Oh no, no, no, mungga fan, put fabot, ai nina'ye yu' ni' kanset siempre put este na news.
My day and possibly weekend has just been ruined by the charming news that the 3rd Marine Expeditionary Force currently stationed in Okinawa will be moved to Guam. Wait, ruined temporal units doesn't quite capture my dismay. Its so much worse, and if you read the article below from this morning's PDN then you'd understand why.
First there is the association of this increase with the "liberation" of Guam in 1944. Its so interesting, because in nearly all articles about increases in military presence in Guam, this connection is implicit. We host and we accomodate because we understand that we have this obligation from the US saving us from the Japanese. The fact that this particular military unit is one that helped liberate Guam more then 60 years ago shouldn't be seen as cool, unique or special. It doesn't create any different thinking or statements, it just allows the statements which under pin most all enthusiastic military support in Guam to be said openly. To basically say what everyone is already thinking (whether they know it or not).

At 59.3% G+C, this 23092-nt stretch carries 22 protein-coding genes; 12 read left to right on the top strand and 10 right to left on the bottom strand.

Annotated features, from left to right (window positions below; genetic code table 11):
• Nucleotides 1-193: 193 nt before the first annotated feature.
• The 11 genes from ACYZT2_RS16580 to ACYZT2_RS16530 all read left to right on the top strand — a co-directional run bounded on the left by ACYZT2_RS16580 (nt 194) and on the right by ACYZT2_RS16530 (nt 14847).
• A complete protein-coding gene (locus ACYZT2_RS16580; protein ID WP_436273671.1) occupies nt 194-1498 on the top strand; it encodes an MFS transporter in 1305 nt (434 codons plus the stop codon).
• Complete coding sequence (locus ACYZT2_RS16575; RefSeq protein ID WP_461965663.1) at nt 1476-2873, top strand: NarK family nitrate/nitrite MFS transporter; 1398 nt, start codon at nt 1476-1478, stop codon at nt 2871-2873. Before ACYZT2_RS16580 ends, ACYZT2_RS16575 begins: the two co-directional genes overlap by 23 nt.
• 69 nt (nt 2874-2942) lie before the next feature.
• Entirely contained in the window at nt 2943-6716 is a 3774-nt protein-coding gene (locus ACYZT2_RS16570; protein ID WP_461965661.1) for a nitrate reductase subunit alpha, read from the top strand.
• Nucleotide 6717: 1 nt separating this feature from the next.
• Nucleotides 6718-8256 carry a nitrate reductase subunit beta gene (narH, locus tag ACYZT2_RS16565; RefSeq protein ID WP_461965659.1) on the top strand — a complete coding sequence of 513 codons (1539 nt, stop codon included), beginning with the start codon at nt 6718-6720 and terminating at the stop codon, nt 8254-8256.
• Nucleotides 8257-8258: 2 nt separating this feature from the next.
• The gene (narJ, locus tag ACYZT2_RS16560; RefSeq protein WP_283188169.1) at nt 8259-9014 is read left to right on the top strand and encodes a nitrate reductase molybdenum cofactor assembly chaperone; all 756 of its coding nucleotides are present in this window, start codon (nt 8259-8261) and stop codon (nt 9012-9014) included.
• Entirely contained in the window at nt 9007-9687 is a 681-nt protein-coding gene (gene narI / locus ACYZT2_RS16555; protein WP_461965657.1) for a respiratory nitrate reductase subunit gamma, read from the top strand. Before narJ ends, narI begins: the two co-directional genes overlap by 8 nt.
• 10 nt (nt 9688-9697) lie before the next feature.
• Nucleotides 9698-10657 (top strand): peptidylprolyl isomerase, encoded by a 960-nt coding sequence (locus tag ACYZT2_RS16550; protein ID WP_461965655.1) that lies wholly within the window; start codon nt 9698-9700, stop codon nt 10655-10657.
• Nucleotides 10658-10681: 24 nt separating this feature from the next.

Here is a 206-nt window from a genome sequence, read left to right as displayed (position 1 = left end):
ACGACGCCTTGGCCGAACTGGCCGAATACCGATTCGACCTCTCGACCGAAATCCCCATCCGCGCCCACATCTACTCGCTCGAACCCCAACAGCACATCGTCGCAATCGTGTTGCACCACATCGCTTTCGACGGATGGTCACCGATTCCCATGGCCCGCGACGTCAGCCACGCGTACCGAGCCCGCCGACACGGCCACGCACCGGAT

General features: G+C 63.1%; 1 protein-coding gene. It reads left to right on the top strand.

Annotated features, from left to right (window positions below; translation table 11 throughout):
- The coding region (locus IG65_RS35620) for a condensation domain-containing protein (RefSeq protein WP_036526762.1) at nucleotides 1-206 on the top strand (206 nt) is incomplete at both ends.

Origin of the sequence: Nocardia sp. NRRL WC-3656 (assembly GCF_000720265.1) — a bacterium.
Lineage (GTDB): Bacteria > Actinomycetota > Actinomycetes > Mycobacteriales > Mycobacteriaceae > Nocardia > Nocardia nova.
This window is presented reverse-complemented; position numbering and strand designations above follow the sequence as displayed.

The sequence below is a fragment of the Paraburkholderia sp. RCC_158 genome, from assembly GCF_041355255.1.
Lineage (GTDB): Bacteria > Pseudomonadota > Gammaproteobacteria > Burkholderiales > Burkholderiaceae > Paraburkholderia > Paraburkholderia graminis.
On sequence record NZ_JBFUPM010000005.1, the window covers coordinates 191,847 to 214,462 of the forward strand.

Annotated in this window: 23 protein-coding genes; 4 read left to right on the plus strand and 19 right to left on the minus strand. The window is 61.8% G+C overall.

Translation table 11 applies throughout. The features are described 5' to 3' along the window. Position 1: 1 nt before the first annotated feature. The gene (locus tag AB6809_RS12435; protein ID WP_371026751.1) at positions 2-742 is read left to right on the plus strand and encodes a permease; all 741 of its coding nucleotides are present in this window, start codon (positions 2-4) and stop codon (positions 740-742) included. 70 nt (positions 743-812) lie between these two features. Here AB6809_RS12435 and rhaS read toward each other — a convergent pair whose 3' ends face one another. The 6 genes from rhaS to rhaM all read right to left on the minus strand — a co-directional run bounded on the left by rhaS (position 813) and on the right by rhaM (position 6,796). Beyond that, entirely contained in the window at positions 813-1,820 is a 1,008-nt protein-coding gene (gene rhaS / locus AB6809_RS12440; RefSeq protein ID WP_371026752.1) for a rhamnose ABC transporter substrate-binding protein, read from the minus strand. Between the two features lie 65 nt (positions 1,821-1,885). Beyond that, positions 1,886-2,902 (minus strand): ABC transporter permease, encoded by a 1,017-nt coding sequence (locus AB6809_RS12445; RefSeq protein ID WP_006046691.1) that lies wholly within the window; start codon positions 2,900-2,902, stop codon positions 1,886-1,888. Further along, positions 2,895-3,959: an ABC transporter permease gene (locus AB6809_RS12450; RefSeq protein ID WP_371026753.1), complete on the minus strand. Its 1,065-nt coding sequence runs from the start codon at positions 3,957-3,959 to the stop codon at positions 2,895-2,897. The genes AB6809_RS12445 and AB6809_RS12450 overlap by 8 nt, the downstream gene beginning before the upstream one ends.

I'm currently working on a paper for a conference next February which will discuss the role of particular hegemonic images in Guam, such as the one which this article absolutely reinforces, that of an arriving American military force bearing gifts of necessity and survival. The images power lies not it what is specific historical, but in how it can be stretched, how things within it can be replaced over time, to maintain the power of the image itself. These Marines no longer hand out Spam and powdered milk to starving Chamorros, but the connection remains the same even as the objects and uniforms change. The Marines still impart something vital to surival, something that we can literally not live without. (this is why its strange that the author of the article gave the 30% statistic on military support, because in most articles a number is never given, only enhancing the desperate and utterly insurpassable dependency). But now that vitalness becomes reconfigured into things like shishkabobs purchased at Chamorro Village or contracts for local construction firms.